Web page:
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|Season 5 Episode 8|
|Air date||6 May 2012|
|Written by||Matthew Weiner|
|Directed by||Phil Abraham|
At the Codfish Ball
Peggy is irritated by a secret she has to keep. Pete covers for a friend and Don gets unexpected news.
This episode opens with Pete discussing life insurance with Howard, a fellow train rider who has been having a "blue month" in terms of sales. Rallying back and forth Pete assures he doesn't need life insurance because his Junior Partnership at SCDP cover's it, Howard assures him while Pete stays alive that is, reminding him he has a family that will still need financial help even after he's gone. Later in the conversation Howard reveals that he has a new, attractive mistress in the city, claiming his wife is happy despite the affair because he provides for her. In the train-station parking lot one evening, Howard's wife, Beth, asks Pete if he knows her husband and tells Pete she has locked her keys in her car. Pete drives her home, during which time Beth discusses her dire relationship with Howard. He comforts her, which results in them having sex on the floor of her living room. After the incident, Beth tells Pete to forget it happened and that it will never happen again, which doesn't sit well with him. Pete continues to yearn for Beth afterwards, calling her and even orchestrating a situation in which Howard invites him to dinner with Beth at their home. Before Pete creates an excuse to leave, he tells Beth to meet him at the Hotel Pennsylvania. Pete checks into the hotel. When Beth doesn't arrive, Pete smashes a glass of champagne against the wall.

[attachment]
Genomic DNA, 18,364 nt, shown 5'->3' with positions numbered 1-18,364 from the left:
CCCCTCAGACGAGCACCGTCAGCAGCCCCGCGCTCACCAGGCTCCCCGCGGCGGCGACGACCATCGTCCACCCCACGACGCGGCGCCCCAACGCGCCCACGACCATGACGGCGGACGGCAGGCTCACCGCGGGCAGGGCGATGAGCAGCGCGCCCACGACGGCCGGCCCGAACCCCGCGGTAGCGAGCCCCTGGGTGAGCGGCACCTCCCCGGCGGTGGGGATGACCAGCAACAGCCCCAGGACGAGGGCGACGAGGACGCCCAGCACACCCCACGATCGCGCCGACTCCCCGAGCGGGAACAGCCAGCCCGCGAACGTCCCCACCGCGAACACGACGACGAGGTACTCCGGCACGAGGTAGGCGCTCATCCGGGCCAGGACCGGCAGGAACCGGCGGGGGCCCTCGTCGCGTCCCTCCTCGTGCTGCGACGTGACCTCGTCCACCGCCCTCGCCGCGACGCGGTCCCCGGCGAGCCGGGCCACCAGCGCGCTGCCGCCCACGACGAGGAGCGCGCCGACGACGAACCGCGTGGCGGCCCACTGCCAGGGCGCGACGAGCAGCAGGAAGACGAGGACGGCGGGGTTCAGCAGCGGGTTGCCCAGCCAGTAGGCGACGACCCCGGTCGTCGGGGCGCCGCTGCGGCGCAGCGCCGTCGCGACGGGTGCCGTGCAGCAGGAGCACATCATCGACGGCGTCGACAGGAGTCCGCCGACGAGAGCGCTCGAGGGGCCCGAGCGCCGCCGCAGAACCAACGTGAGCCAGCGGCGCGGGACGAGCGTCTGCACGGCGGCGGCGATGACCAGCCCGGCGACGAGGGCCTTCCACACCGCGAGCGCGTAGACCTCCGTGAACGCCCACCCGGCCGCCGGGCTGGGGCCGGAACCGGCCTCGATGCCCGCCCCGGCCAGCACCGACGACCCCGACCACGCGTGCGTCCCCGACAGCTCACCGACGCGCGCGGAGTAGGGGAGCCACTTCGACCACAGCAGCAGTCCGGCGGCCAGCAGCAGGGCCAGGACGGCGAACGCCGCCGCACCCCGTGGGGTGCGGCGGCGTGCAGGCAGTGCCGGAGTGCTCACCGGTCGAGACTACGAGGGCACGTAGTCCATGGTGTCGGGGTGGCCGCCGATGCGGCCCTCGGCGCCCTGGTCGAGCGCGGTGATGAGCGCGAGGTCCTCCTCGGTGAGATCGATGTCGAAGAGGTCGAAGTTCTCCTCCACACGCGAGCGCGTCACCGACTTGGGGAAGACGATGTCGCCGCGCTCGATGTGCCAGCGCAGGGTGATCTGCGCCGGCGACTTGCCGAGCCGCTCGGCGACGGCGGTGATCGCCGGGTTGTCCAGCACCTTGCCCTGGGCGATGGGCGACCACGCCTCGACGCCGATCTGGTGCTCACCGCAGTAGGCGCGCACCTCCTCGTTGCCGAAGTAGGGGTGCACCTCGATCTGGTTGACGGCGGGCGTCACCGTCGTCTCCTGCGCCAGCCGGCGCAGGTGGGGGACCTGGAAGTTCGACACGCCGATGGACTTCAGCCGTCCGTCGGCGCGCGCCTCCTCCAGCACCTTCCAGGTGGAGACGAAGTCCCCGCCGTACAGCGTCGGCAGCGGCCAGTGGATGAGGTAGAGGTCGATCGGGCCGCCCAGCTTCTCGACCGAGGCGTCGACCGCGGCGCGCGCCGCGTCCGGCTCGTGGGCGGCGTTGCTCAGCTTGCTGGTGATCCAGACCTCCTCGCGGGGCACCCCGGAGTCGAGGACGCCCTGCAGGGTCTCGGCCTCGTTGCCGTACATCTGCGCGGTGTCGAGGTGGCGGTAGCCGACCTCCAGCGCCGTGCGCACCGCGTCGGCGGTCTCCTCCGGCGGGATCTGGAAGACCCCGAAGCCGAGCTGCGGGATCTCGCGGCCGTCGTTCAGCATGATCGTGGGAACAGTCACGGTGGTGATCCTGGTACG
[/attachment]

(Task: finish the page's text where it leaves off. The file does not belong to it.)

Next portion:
Megan wants to get back into acting and begins to resent her job at SCDP. After she confesses her feelings about work to Peggy, Peggy scolds her for taking a spot at a high-value job in the agency when there are other people looking for jobs. Late one night, Megan wakes Don to tell him of her desire to start acting again. Megan decides to quit her job at the agency the next morning. Don sees her off to the elevator as she leaves the office. Moments after Megan leaves, Don calls up another elevator. After the elevator doors open, Don finds no elevator. All he sees is a bare elevator shaft, and he looks down at an empty abyss.
Don, Ken, and Peggy attend a taste testing for cool whip. While at the taste testing Don and Peggy perform the intended commercial for the product, and Peggy mixes up a few words. Don becomes angry and yells at Peggy who yells back that she is not the one who Don is mad at. Don pulls out a cigarette only to be told there is no smoking in that room.
Roger enters Don's office and states that he can see Megan as an actress. Roger states that he did not get to choose what he did, his father told him. He then suggested that Megan is doing this because she wants a baby. Don says he brought up the idea of having a baby on their honeymoon but that Megan said his kids were enough. Roger says that Jane wanted a baby. He says that he doesn't want Megan to end up like Betty or her mother.